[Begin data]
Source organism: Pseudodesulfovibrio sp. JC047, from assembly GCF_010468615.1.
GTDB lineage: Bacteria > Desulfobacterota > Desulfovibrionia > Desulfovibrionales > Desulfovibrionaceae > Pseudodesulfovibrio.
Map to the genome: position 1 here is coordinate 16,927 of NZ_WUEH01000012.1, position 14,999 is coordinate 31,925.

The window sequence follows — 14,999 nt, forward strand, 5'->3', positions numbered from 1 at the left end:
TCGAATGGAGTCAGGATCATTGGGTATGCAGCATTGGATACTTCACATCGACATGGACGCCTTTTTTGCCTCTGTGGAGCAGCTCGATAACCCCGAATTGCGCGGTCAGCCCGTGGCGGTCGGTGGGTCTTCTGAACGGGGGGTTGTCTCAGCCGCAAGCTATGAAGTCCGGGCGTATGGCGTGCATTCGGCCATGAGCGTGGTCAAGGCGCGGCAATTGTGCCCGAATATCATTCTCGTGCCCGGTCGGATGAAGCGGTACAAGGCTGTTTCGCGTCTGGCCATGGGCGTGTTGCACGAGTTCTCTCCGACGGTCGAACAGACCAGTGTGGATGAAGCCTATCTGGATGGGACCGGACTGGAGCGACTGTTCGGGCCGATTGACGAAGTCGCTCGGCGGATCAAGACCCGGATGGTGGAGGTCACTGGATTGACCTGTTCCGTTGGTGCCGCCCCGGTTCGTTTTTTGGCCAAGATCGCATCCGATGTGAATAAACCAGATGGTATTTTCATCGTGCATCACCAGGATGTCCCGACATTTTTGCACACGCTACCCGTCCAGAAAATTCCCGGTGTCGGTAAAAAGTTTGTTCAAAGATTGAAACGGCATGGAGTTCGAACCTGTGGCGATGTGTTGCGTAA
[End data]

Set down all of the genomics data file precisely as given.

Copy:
Source organism: Pseudodesulfovibrio sp. JC047, from assembly GCF_010468615.1.
GTDB lineage: Bacteria > Desulfobacterota > Desulfovibrionia > Desulfovibrionales > Desulfovibrionaceae > Pseudodesulfovibrio.
Map to the genome: position 1 here is coordinate 16,927 of NZ_WUEH01000012.1, position 14,999 is coordinate 31,925.

The window sequence follows — 14,999 nt, forward strand, 5'->3', positions numbered from 1 at the left end:
TCGAATGGAGTCAGGATCATTGGGTATGCAGCATTGGATACTTCACATCGACATGGACGCCTTTTTTGCCTCTGTGGAGCAGCTCGATAACCCCGAATTGCGCGGTCAGCCCGTGGCGGTCGGTGGGTCTTCTGAACGGGGGGTTGTCTCAGCCGCAAGCTATGAAGTCCGGGCGTATGGCGTGCATTCGGCCATGAGCGTGGTCAAGGCGCGGCAATTGTGCCCGAATATCATTCTCGTGCCCGGTCGGATGAAGCGGTACAAGGCTGTTTCGCGTCTGGCCATGGGCGTGTTGCACGAGTTCTCTCCGACGGTCGAACAGACCAGTGTGGATGAAGCCTATCTGGATGGGACCGGACTGGAGCGACTGTTCGGGCCGATTGACGAAGTCGCTCGGCGGATCAAGACCCGGATGGTGGAGGTCACTGGATTGACCTGTTCCGTTGGTGCCGCCCCGGTTCGTTTTTTGGCCAAGATCGCATCCGATGTGAATAAACCAGATGGTATTTTCATCGTGCATCACCAGGATGTCCCGACATTTTTGCACACGCTACCCGTCCAGAAAATTCCCGGTGTCGGTAAAAAGTTTGTTCAAAGATTGAAACGGCATGGAGTTCGAACCTGTGGCGATGTGTTGCGTAA